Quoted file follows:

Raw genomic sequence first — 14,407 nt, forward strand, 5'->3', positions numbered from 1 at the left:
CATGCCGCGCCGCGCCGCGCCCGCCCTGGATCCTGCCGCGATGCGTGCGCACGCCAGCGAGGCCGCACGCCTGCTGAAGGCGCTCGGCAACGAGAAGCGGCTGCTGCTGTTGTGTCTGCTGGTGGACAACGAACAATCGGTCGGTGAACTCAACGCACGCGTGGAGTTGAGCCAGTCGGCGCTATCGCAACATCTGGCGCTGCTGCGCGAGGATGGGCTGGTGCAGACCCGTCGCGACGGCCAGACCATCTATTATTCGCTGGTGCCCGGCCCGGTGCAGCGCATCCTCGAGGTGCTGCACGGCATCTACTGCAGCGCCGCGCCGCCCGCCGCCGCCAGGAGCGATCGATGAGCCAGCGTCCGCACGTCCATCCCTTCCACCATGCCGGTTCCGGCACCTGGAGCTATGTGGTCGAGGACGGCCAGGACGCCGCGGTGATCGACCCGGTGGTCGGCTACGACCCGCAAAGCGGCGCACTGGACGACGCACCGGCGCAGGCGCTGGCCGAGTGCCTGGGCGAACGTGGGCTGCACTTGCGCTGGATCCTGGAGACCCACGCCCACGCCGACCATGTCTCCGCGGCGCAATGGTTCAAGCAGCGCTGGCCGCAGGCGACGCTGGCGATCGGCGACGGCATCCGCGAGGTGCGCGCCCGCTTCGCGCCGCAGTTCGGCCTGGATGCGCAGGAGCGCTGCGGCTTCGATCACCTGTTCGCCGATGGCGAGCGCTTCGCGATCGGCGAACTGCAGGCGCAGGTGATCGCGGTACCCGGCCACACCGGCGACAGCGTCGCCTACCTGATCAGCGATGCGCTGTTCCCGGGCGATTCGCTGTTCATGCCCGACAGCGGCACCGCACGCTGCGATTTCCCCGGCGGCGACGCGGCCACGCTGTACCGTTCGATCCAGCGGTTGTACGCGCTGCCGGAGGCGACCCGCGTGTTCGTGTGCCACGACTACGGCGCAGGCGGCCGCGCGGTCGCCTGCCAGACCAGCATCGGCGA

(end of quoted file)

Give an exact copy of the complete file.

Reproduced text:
Raw genomic sequence first — 14,407 nt, forward strand, 5'->3', positions numbered from 1 at the left:
CATGCCGCGCCGCGCCGCGCCCGCCCTGGATCCTGCCGCGATGCGTGCGCACGCCAGCGAGGCCGCACGCCTGCTGAAGGCGCTCGGCAACGAGAAGCGGCTGCTGCTGTTGTGTCTGCTGGTGGACAACGAACAATCGGTCGGTGAACTCAACGCACGCGTGGAGTTGAGCCAGTCGGCGCTATCGCAACATCTGGCGCTGCTGCGCGAGGATGGGCTGGTGCAGACCCGTCGCGACGGCCAGACCATCTATTATTCGCTGGTGCCCGGCCCGGTGCAGCGCATCCTCGAGGTGCTGCACGGCATCTACTGCAGCGCCGCGCCGCCCGCCGCCGCCAGGAGCGATCGATGAGCCAGCGTCCGCACGTCCATCCCTTCCACCATGCCGGTTCCGGCACCTGGAGCTATGTGGTCGAGGACGGCCAGGACGCCGCGGTGATCGACCCGGTGGTCGGCTACGACCCGCAAAGCGGCGCACTGGACGACGCACCGGCGCAGGCGCTGGCCGAGTGCCTGGGCGAACGTGGGCTGCACTTGCGCTGGATCCTGGAGACCCACGCCCACGCCGACCATGTCTCCGCGGCGCAATGGTTCAAGCAGCGCTGGCCGCAGGCGACGCTGGCGATCGGCGACGGCATCCGCGAGGTGCGCGCCCGCTTCGCGCCGCAGTTCGGCCTGGATGCGCAGGAGCGCTGCGGCTTCGATCACCTGTTCGCCGATGGCGAGCGCTTCGCGATCGGCGAACTGCAGGCGCAGGTGATCGCGGTACCCGGCCACACCGGCGACAGCGTCGCCTACCTGATCAGCGATGCGCTGTTCCCGGGCGATTCGCTGTTCATGCCCGACAGCGGCACCGCACGCTGCGATTTCCCCGGCGGCGACGCGGCCACGCTGTACCGTTCGATCCAGCGGTTGTACGCGCTGCCGGAGGCGACCCGCGTGTTCGTGTGCCACGACTACGGCGCAGGCGGCCGCGCGGTCGCCTGCCAGACCAGCATCGGCGA